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Inspired by Michael and Kobe, Von recommits to his NFL career

Broncos star pass rusher doesn't feel like he's in his Last Dance, yet.
Credit: AP Photo/Jack Dempsey
Denver Broncos outside linebacker Von Miller celebrates as he leaves the field after an NFL football game against the Oakland Raiders Sunday, Oct. 1, 2017, in Denver.

ENGLEWOOD, Colo. — For Von Miller, there was his bout with coronavirus in the final two weeks of April. And then there were the residual effects of COVID-19 he experienced.

“It was hard for me to get my wind back for probably two or three weeks after the virus,’’ Miller said in a Zoom video medial call Tuesday morning. “During the virus, I lost a lot of weight. Everybody’s symptoms are not the same, but for me, I lost my taste and smell, and I really couldn’t eat. When you can’t taste or smell food, you kind of lose your appetite. I lost about 15 pounds.

“Right after I got my second negative (test results) back, I started back training, I started back running, and it was tough. No doubt about it, it was tough. It was tough just to warm up, but I just pushed through it.’’

As Miller was self-isolating and participating in coach John Pagano’s virtual meetings in the early days of his virus quarantine, ESPN premiered “The Last Dance,” the docuseries based on the final 1997-98 championship season of Michael Jordan and the Chicago Bulls.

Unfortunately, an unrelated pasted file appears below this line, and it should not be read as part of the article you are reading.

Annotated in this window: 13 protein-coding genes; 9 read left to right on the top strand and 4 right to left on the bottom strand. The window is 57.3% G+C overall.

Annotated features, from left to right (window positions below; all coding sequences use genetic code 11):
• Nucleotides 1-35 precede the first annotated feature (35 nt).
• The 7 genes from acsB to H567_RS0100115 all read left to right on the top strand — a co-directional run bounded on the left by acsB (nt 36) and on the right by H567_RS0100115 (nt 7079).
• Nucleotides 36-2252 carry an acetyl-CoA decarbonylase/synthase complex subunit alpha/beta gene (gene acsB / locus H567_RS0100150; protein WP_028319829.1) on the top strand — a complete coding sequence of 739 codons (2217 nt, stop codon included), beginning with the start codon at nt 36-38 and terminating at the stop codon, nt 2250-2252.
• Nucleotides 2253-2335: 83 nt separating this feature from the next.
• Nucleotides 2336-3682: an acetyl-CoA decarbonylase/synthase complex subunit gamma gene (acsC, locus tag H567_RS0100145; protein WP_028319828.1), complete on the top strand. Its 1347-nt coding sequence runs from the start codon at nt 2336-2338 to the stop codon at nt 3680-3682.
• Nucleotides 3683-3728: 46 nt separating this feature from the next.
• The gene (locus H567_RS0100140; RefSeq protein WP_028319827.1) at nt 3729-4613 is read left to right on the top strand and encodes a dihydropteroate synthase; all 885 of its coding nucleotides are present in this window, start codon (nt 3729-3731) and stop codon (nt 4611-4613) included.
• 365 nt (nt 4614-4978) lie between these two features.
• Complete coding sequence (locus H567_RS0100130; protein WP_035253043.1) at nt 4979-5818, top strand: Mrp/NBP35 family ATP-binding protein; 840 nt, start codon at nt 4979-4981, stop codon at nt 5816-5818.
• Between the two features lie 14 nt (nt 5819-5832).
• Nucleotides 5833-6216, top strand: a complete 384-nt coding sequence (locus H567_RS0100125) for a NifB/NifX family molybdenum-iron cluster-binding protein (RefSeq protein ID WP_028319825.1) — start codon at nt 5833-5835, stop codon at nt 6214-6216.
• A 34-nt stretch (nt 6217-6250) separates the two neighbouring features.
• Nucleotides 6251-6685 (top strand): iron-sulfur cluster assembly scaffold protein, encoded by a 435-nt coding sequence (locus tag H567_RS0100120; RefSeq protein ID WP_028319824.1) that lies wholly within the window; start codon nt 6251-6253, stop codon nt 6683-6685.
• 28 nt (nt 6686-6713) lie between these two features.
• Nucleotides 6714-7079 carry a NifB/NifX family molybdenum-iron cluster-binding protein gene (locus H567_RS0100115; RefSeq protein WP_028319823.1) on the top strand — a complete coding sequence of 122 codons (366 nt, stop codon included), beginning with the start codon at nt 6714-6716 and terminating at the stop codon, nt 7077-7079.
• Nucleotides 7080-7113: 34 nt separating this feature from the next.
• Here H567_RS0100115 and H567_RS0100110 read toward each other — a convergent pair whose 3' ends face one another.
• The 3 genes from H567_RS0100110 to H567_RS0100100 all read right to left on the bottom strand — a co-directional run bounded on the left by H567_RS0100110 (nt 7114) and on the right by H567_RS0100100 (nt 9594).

Miller was inspired by Jordan’s maniacal drive to be the best.

“’The Last Dance’ came out and I watched what Michael Jordan was doing back in his prime,’’ Miller said. “And I asked myself, ‘Michael Jordan was the best that ever played. Was I really making that commitment to the game? Was I really doing the same things that he did?’

“Kobe (Bryant) was one of the best that ever played. Was I really doing the things that Kobe was doing? Was I demanding more out of my teammates? Was I demanding more out of myself? I looked in the mirror and I said I wasn’t. I just tried to change that and I tried to work as hard as I possibly could.

“I didn’t take any days off, I didn’t go on any vacations and I didn’t do anything but work out, grind and reinvest all the time that I would usually spend on endorsements. I just reinvested that time back into myself.”

Miller went through the pros and cons of whether to opt out of this season because of virus concerns, but it didn’t appear he was ever close to sitting out. He was too far along in his goal to bounce back from his 8.0 sack season of 2019 – his worst statistical season since he had 5.0 in 2013 when missed seven games because of suspension and injury.

“For me, I think the Broncos are doing a great job keeping us safe,’’ Miller said. “There are always holes and there are always going to be holes. We’re not in a total bubble. It’s not 100 percent like basketball, so there’s always going to be holes. I feel like the job that the Broncos are doing to keep us safe were enough for me not to opt out.

“Last year, I didn’t play to standards. I didn’t play to the ‘Sack Master’s’ standards. There was more for me to give. My coaches felt like there was more for me to give. Most of all, I feel like I can give more and I can be more.

“I don’t feel like I’m finished yet. I wanted to come back here and I wanted to play the best that I possibly could. I wanted to put everything into the offseason, I wanted to pour everything into myself and go out there and play the best that I possibly could and see what happens.”

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